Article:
How to Stop Worrying and Learn the Alexander Technique

“Allow my neck to be free,
so that my head can go forward and up,
my back can lengthen and widen,
and my knees go forward and away.”

 

There are two common pitfalls when learning the Alexander Technique (AT).

  • Trying to do it.
  • Checking to see if you’ve changed (if you’ve done it).

We teachers address the first pitfall by using passive language : “ALLOW your neck to be free.” We don’t tell you to “free your neck, move your head away from your body;” how could you resist tightening your neck if you heard that?

We teachers also remind you that you are learning to not do, that this work is about non-doing. We sometimes encourage students to think of their directions as “a wish.” You want something to happen, but shouldn’t feel responsible about the outcome.

That last bit, thinking of a wish, addresses the second pitfall as well. We experience almost all effort as something that involves physical effort. (Even Rodin’s statue, The Thinker is in a physical position that we associate with a mental activity.) Inevitably, we want to determine if we’ve made a change. We hold our breath, stop moving, or concentrate on what we’re experiencing, to check and see what’s going on, if we’re doing less. This creates tension, often the exact same tension we’re trying to get rid of!

So what should an eager, well meaning, enthusiastic student do? Be a C student. Show up, be curious, and go along, but don’t try to accomplish much. This takes away the worry and the near constant desire to make something happen. A well-used quote from F.M. is, “When we stop doing the wrong thing, the right thing does itself” – we don’t have to do anything more because the right thing is already there, we just need to remove the layers of excess tension.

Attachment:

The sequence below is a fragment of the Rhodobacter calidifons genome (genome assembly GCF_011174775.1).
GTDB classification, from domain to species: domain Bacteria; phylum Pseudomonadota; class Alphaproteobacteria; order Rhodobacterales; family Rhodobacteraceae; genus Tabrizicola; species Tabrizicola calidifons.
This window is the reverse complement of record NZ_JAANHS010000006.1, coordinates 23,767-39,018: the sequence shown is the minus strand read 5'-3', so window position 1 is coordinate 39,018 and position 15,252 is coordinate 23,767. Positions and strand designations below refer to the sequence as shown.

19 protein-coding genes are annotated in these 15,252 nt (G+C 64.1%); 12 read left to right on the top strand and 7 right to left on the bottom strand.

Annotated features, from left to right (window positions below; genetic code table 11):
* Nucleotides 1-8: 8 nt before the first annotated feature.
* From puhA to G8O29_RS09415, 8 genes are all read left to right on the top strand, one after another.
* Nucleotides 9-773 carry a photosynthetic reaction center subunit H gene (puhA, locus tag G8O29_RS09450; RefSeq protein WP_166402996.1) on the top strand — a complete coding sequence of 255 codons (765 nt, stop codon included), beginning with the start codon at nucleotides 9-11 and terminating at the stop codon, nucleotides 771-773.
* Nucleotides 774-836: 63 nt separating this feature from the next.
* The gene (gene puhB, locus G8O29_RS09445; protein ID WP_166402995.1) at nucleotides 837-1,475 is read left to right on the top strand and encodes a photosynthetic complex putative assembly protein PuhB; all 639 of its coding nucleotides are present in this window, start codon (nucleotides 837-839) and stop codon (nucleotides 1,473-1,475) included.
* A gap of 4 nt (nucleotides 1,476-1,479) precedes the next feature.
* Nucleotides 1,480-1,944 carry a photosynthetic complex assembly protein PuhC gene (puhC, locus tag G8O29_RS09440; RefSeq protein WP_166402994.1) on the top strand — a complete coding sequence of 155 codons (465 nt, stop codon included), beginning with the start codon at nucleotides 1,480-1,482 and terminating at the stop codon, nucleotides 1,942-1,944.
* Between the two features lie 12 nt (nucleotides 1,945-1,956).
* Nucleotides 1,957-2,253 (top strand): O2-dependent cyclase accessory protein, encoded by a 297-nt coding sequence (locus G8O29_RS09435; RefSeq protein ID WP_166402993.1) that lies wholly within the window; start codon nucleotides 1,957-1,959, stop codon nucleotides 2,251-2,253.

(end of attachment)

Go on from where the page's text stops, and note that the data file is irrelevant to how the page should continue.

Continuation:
A few things helped me let go of the worry, and thus enjoy the experiences the AT allows, right away.

  • If anything goes “wrong” during a lesson, it’s the teacher’s fault, not mine. This allows me to experience something different, maybe even weird. Now, anything is possible.
  • If I notice I’m not doing something “right,” that’s good. “Let’s hope something goes wrong,” Frank Ottiwell, an AT teacher once told a student. From these mistakes, we can learn and improve.

As a student of the Technique, our job is to: say our directions; wish/hope that the directions have a positive effect; know we’re not responsible to make anything happen; and look forward to noticing what is happening.

This counter-intuitive approach removes a cloud over us, and allows our self (body and mind) to experience and absorb what is happening in the moment.

Just like it’s hard to learn while you’re talking, it’s hard to notice when you’re doing.